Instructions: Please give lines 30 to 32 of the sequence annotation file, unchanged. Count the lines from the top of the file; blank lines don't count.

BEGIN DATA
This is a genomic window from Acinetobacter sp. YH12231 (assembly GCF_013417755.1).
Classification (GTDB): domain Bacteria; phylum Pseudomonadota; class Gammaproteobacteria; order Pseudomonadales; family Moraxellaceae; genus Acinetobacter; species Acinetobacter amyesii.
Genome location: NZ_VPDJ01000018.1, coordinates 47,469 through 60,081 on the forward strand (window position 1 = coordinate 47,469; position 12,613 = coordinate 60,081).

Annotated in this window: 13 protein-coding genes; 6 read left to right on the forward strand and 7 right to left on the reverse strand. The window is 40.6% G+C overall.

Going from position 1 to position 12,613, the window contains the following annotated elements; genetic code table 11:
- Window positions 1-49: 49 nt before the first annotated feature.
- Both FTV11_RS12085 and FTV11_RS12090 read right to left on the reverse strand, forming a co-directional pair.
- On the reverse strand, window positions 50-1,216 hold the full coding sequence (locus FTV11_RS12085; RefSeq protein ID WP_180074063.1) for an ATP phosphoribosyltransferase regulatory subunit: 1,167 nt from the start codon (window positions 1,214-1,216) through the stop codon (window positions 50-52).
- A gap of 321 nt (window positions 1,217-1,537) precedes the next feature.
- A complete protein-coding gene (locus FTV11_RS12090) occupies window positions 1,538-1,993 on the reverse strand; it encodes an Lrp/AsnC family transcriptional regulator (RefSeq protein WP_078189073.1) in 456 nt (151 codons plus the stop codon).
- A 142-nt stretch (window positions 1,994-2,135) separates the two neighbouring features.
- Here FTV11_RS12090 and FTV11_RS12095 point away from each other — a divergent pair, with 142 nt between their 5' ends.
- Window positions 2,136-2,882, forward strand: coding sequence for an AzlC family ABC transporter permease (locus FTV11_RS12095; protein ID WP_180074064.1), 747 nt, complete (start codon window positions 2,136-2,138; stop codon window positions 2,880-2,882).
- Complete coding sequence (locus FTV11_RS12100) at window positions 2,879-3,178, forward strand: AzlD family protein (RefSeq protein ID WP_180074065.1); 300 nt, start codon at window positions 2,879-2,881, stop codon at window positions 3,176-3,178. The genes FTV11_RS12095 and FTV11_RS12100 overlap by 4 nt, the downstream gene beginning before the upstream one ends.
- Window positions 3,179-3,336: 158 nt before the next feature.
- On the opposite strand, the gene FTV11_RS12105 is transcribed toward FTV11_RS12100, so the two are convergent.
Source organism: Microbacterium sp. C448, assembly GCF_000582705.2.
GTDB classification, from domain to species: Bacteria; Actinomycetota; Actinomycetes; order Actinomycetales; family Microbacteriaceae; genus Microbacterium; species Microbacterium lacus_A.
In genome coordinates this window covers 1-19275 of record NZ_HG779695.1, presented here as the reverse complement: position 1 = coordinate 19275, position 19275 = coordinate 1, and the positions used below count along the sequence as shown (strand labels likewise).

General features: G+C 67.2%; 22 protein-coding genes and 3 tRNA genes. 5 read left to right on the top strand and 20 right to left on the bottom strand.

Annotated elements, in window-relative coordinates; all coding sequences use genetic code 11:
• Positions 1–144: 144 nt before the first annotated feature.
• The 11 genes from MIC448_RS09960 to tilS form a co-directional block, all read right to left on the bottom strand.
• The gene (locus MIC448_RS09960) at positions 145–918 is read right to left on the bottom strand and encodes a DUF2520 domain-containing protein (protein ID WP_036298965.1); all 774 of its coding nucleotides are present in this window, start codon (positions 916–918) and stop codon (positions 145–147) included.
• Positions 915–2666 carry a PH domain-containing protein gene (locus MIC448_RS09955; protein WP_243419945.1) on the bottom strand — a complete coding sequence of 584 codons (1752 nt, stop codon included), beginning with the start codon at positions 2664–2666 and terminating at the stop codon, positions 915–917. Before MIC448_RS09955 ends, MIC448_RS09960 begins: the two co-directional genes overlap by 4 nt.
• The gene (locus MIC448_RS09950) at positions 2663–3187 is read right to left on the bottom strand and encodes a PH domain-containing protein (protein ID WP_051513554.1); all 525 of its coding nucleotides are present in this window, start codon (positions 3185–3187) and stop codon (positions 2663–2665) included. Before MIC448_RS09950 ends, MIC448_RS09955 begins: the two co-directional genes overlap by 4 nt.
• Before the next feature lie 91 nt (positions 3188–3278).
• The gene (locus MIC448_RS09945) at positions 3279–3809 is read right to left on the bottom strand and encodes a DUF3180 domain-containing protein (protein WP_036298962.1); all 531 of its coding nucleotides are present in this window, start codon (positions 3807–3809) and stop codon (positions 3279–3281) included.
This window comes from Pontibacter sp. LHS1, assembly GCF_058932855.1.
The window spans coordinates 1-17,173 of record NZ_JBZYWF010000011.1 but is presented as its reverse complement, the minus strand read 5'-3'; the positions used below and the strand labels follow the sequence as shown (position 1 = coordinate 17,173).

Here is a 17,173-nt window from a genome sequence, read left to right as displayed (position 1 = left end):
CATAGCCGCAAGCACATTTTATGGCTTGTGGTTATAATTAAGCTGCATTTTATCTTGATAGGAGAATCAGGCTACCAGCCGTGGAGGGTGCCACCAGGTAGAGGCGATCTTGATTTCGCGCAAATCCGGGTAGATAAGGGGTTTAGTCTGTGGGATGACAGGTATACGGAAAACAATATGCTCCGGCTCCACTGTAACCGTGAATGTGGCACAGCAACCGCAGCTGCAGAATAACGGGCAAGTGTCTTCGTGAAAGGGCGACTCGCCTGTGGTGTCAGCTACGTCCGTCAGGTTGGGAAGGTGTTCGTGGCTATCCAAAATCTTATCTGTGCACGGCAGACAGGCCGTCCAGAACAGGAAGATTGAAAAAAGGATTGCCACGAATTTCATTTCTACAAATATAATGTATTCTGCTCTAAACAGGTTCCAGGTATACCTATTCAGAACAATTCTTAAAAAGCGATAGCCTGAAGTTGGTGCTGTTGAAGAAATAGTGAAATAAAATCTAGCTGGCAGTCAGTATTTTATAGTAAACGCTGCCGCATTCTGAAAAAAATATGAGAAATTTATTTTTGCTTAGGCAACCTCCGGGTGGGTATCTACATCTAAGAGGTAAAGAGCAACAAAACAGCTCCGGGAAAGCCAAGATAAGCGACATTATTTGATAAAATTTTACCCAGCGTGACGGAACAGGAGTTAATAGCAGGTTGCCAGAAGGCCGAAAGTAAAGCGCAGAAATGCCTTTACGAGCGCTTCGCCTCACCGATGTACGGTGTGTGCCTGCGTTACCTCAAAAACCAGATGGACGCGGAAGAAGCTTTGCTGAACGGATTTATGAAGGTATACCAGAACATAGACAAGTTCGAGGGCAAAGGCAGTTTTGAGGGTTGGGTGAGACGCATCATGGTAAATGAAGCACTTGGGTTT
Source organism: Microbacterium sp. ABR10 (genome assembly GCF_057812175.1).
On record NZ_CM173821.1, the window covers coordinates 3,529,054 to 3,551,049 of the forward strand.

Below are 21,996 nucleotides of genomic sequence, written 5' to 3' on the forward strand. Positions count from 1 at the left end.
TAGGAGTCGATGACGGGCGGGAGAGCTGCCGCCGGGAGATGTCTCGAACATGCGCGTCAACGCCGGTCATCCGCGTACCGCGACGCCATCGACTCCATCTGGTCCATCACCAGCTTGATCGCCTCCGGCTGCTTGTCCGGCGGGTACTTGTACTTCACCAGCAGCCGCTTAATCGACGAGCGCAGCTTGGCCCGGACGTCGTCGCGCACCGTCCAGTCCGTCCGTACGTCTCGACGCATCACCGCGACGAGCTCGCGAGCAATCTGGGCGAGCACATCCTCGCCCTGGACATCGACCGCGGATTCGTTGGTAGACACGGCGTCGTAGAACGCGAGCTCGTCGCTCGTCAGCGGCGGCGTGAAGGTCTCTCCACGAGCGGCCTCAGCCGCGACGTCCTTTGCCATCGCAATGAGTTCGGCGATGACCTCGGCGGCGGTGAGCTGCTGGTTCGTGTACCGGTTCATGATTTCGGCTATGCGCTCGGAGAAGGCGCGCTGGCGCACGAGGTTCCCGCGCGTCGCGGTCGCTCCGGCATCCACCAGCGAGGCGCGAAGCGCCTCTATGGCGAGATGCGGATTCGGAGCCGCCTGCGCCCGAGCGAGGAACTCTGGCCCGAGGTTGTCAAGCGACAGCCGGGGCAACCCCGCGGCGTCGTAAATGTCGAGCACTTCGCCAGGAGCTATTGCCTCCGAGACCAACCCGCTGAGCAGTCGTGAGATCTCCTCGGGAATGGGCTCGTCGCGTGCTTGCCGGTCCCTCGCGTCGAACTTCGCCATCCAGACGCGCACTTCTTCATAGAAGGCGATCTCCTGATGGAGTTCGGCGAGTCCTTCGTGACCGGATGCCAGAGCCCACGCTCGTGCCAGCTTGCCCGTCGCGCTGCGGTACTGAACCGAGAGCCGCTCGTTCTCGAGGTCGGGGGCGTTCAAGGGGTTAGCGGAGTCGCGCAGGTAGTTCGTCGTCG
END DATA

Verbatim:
The window spans coordinates 1-17,173 of record NZ_JBZYWF010000011.1 but is presented as its reverse complement, the minus strand read 5'-3'; the positions used below and the strand labels follow the sequence as shown (position 1 = coordinate 17,173).

Here is a 17,173-nt window from a genome sequence, read left to right as displayed (position 1 = left end):
CATAGCCGCAAGCACATTTTATGGCTTGTGGTTATAATTAAGCTGCATTTTATCTTGATAGGAGAATCAGGCTACCAGCCGTGGAGGGTGCCACCAGGTAGAGGCGATCTTGATTTCGCGCAAATCCGGGTAGATAAGGGGTTTAGTCTGTGGGATGACAGGTATACGGAAAACAATATGCTCCGGCTCCACTGTAACCGTGAATGTGGCACAGCAACCGCAGCTGCAGAATAACGGGCAAGTGTCTTCGTGAAAGGGCGACTCGCCTGTGGTGTCAGCTACGTCCGTCAGGTTGGGAAGGTGTTCGTGGCTATCCAAAATCTTATCTGTGCACGGCAGACAGGCCGTCCAGAACAGGAAGATTGAAAAAAGGATTGCCACGAATTTCATTTCTACAAATATAATGTATTCTGCTCTAAACAGGTTCCAGGTATACCTATTCAGAACAATTCTTAAAAAGCGATAGCCTGAAGTTGGTGCTGTTGAAGAAATAGTGAAATAAAATCTAGCTGGCAGTCAGTATTTTATAGTAAACGCTGCCGCATTCTGAAAAAAATATGAGAAATTTATTTTTGCTTAGGCAACCTCCGGGTGGGTATCTACATCTAAGAGGTAAAGAGCAACAAAACAGCTCCGGGAAAGCCAAGATAAGCGACATTATTTGATAAAATTTTACCCAGCGTGACGGAACAGGAGTTAATAGCAGGTTGCCAGAAGGCCGAAAGTAAAGCGCAGAAATGCCTTTACGAGCGCTTCGCCTCACCGATGTACGGTGTGTGCCTGCGTTACCTCAAAAACCAGATGGACGCGGAAGAAGCTTTGCTGAACGGATTTATGAAGGTATACCAGAACATAGACAAGTTCGAGGGCAAAGGCAGTTTTGAGGGTTGGGTGAGACGCATCATGGTAAATGAAGCACTTGGGTTT